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30.05.2019 | Epidemiology | Ausgabe 1/2019

Breast Cancer Research and Treatment 1/2019

Employment trends in young women following a breast cancer diagnosis

Zeitschrift:
Breast Cancer Research and Treatment > Ausgabe 1/2019
Autoren:
Shoshana M. Rosenberg, Ines Vaz-Luis, Jingyi Gong, Padma Sheila Rajagopal, Kathryn J. Ruddy, Rulla M. Tamimi, Lidia Schapira, Steven Come, Virginia Borges, Janet S. de Moor, Ann H. Partridge
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Abstract

Purpose

Little is known about how a breast cancer diagnosis and treatment affects job-related outcomes in young women with breast cancer, who are an integral part of the workforce. We sought to describe employment trends among young breast cancer survivors.

Methods

911 women with non-metastatic breast cancer were surveyed about employment-related outcomes 1 year post-diagnosis. Participants were enrolled in the Young Women’s Breast Cancer Study an ongoing, multi-center cohort of women diagnosed with breast cancer at age ≤ 40.

Results

Among 911 women, median age at diagnosis was 36 years (range 17–40). Most women (80%, n = 729) were employed 1 year post-diagnosis. Among the 7% (n = 62) employed before diagnosis but who reported unemployment at 1 year, approximately half reported they were unemployed for health reasons. Among employed women, 7% said treatment affected their ability to perform their job. Women with stage-three disease (vs. stage 1 disease, odds ratio (OR): 3.73, 95% CI 1.39–9.97) and those who reported having money to pay bills after cutting back or difficulty paying bills at baseline (vs. having enough money for special things, OR 2.70, 95% CI 1.32–5.52) at baseline were more likely to have transitioned out of the workforce.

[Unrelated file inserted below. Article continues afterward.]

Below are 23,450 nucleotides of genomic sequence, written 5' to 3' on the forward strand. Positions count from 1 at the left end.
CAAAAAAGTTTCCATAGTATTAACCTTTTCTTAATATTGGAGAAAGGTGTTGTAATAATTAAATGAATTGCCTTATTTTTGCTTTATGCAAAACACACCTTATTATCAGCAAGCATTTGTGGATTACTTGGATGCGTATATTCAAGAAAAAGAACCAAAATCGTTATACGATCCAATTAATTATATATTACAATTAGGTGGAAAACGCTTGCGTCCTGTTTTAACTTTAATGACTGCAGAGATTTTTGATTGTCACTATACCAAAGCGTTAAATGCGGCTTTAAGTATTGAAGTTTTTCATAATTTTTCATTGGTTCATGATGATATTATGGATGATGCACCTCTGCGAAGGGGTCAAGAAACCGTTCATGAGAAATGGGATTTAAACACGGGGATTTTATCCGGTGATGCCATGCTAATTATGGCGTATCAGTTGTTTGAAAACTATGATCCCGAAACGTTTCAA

Conclusions

Our results suggest an impact of disease burden and socioeconomic status on employment in young breast cancer survivors. There is a need to ensure young survivors who leave the workforce following diagnosis are sufficiently supported given the potential adverse psychosocial and financial impacts of unemployment on survivors, their families, communities, and society.

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